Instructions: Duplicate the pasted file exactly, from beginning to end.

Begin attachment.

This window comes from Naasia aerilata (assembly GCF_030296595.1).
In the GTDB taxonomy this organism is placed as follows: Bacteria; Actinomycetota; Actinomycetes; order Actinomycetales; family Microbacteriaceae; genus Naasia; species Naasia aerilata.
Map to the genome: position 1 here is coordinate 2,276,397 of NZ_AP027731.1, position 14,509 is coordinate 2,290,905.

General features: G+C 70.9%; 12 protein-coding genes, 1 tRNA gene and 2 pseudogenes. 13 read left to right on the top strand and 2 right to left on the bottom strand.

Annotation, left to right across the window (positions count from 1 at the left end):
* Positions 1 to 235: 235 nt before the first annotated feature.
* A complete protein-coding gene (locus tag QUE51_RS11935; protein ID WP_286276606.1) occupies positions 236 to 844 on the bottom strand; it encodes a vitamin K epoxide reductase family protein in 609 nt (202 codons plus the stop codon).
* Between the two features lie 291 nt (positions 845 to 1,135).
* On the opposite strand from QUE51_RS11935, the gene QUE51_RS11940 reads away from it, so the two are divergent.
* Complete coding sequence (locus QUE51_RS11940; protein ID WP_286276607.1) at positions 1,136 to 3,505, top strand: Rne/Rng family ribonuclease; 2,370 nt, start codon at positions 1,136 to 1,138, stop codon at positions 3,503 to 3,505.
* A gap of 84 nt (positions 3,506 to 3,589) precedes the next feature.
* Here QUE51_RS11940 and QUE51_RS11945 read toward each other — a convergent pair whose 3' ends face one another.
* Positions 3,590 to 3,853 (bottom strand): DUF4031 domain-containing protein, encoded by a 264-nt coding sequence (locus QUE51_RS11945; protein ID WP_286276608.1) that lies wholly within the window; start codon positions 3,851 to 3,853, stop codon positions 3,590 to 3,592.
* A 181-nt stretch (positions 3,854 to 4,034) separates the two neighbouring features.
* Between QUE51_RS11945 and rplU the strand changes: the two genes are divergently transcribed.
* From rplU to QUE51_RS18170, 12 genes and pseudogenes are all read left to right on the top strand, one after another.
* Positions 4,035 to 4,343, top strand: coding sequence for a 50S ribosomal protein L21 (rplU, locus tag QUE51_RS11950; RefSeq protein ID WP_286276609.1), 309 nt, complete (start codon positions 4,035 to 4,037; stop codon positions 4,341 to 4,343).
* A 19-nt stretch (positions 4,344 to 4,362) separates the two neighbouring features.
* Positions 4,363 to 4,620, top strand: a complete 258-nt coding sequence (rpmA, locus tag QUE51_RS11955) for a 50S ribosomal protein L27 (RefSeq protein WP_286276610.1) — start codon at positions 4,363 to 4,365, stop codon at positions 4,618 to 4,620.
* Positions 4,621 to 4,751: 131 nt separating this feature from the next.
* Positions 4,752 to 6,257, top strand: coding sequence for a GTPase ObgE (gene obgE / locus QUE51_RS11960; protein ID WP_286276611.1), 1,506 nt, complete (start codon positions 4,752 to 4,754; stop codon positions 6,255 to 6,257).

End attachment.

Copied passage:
This window comes from Naasia aerilata (assembly GCF_030296595.1).
In the GTDB taxonomy this organism is placed as follows: Bacteria; Actinomycetota; Actinomycetes; order Actinomycetales; family Microbacteriaceae; genus Naasia; species Naasia aerilata.
Map to the genome: position 1 here is coordinate 2,276,397 of NZ_AP027731.1, position 14,509 is coordinate 2,290,905.

General features: G+C 70.9%; 12 protein-coding genes, 1 tRNA gene and 2 pseudogenes. 13 read left to right on the top strand and 2 right to left on the bottom strand.

Annotation, left to right across the window (positions count from 1 at the left end):
* Positions 1 to 235: 235 nt before the first annotated feature.
* A complete protein-coding gene (locus tag QUE51_RS11935; protein ID WP_286276606.1) occupies positions 236 to 844 on the bottom strand; it encodes a vitamin K epoxide reductase family protein in 609 nt (202 codons plus the stop codon).
* Between the two features lie 291 nt (positions 845 to 1,135).
* On the opposite strand from QUE51_RS11935, the gene QUE51_RS11940 reads away from it, so the two are divergent.
* Complete coding sequence (locus QUE51_RS11940; protein ID WP_286276607.1) at positions 1,136 to 3,505, top strand: Rne/Rng family ribonuclease; 2,370 nt, start codon at positions 1,136 to 1,138, stop codon at positions 3,503 to 3,505.
* A gap of 84 nt (positions 3,506 to 3,589) precedes the next feature.
* Here QUE51_RS11940 and QUE51_RS11945 read toward each other — a convergent pair whose 3' ends face one another.
* Positions 3,590 to 3,853 (bottom strand): DUF4031 domain-containing protein, encoded by a 264-nt coding sequence (locus QUE51_RS11945; protein ID WP_286276608.1) that lies wholly within the window; start codon positions 3,851 to 3,853, stop codon positions 3,590 to 3,592.
* A 181-nt stretch (positions 3,854 to 4,034) separates the two neighbouring features.
* Between QUE51_RS11945 and rplU the strand changes: the two genes are divergently transcribed.
* From rplU to QUE51_RS18170, 12 genes and pseudogenes are all read left to right on the top strand, one after another.
* Positions 4,035 to 4,343, top strand: coding sequence for a 50S ribosomal protein L21 (rplU, locus tag QUE51_RS11950; RefSeq protein ID WP_286276609.1), 309 nt, complete (start codon positions 4,035 to 4,037; stop codon positions 4,341 to 4,343).
* A 19-nt stretch (positions 4,344 to 4,362) separates the two neighbouring features.
* Positions 4,363 to 4,620, top strand: a complete 258-nt coding sequence (rpmA, locus tag QUE51_RS11955) for a 50S ribosomal protein L27 (RefSeq protein WP_286276610.1) — start codon at positions 4,363 to 4,365, stop codon at positions 4,618 to 4,620.
* Positions 4,621 to 4,751: 131 nt separating this feature from the next.
* Positions 4,752 to 6,257, top strand: coding sequence for a GTPase ObgE (gene obgE / locus QUE51_RS11960; protein ID WP_286276611.1), 1,506 nt, complete (start codon positions 4,752 to 4,754; stop codon positions 6,255 to 6,257).